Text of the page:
Yes, there might be a blizzard in the upper Midwest this week.
Here’s a breakdown of what we expect as of Friday.
Blizzard conditions and heavy snow
On the north side of the storm, frigid air is spilling south into the Lower 48. Heavy snow is expected to spread from northeast Colorado to northern Michigan.
Howling winds are expected to accompany the storm on Friday, and blizzard warnings stretch from northeast Colorado through north central South Dakota. Winds gusting up to 50 to 80 mph are predicted to bring whiteout conditions in this zone.
The heaviest snow is expected near the Nebraska-South Dakota border, where totals may exceed two feet, with higher drifts.
“Travel will be very dangerous to impossible,” the National Weather Service warned on Thursday.
Farther to the east toward the Twin Cities, the winds won’t be quite as severe, but the Weather Service has issued a winter storm watch for 5 to 8 inches of snow, from Friday evening to Saturday night. Localized totals could reach a foot, with wind gusts up to 45 mph.
Tornadoes and severe storms
Immediately south of the blizzard, severe thunderstorms will erupt on Friday as hot air meets cold air. The Storm Prediction Center issued a “moderate” risk of severe weather for Friday, which is the second-highest risk on its scale.
“Several tornadoes (some strong), very large hail, and damaging winds will be possible,” the center said.
On Saturday, that zone shifts east along the Gulf Coast to the Tennessee Valley.
Extreme fire danger
The powerful cold front developing along the storm’s leading edge is drawing up hot, dry winds over New Mexico, Texas and Oklahoma, resulting in an “extremely critical” fire risk. Relative humidity is very low — about 5 percent. “Hot spots” were showing up on Thursday evening in the Texas Panhandle and Oklahoma, and by Friday morning they had turned into full-blown wildfires.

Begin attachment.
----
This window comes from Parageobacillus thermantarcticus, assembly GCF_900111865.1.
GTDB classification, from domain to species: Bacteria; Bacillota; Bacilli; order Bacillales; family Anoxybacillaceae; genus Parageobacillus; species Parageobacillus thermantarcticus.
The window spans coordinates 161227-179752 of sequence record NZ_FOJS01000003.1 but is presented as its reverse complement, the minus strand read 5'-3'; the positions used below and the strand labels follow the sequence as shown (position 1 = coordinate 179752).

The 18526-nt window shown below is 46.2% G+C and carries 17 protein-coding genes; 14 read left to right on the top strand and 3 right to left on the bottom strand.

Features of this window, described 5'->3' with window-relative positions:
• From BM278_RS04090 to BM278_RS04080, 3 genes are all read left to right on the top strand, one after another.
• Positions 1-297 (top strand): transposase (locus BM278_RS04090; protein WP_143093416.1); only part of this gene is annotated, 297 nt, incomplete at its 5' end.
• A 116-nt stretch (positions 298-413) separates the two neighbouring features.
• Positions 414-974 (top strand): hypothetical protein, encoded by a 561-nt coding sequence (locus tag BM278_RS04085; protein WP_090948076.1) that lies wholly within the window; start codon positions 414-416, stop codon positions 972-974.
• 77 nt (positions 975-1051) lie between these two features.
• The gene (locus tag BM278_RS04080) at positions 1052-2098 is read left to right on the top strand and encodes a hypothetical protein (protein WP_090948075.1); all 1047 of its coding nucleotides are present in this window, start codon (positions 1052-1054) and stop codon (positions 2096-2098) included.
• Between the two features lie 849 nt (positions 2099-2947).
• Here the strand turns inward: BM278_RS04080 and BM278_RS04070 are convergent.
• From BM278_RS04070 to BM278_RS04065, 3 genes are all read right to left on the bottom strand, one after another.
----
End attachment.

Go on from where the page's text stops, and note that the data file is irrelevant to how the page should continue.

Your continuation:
Dramatic temperature swings
Along the warm front extending east of the storm center and the cold front shooting south, tremendous temperature swings are expected.
The warm front, over a distance of mere miles, will separate radically contrasting temperatures. On Saturday afternoon, the American model shows:
- A temperature of 80 degrees in Springfield, Mass., but 50 in Boston.
- A temperature of 73 degrees in Binghamton, N.Y., but 40 degrees in Syracuse.
- A temperature of 76 degrees in Pittsburgh but 38 in Erie, Pa.
By Sunday, the NAM model suggests that warm front could press south, pushing the warm-cold transition zone into the Mid-Atlantic. This model on Sunday afternoon shows:
- A temperature of 73 degrees in Richmond, Va., but 49 in Washington, D.C. (this would be a big change from current forecasts, which currently have D.C. in the 70s on Sunday).
Meanwhile, to the west, along the cold front:
- Omaha, Neb., is forecast to fall from 75 degrees at 7 p.m. Friday to 46 degrees by 7 a.m. Saturday.
- Oklahoma City is forecast to fall from 72 at 4 p.m. Friday to 46 degrees at 4 a.m. Saturday.
By Tuesday, this cold front will exit the East Coast, dropping temperatures to below normal for most of the eastern third of the nation.
As this powerful storm system tracks east and draws copious moisture from the Gulf of Mexico, a large area is expected to receive very heavy rainfall.
At least an inch of rain (and/or melted snow) is forecast everywhere in the eastern third of the Lower 48 through Monday. Locally higher amounts of 2 to 4 inches are possible in some locations.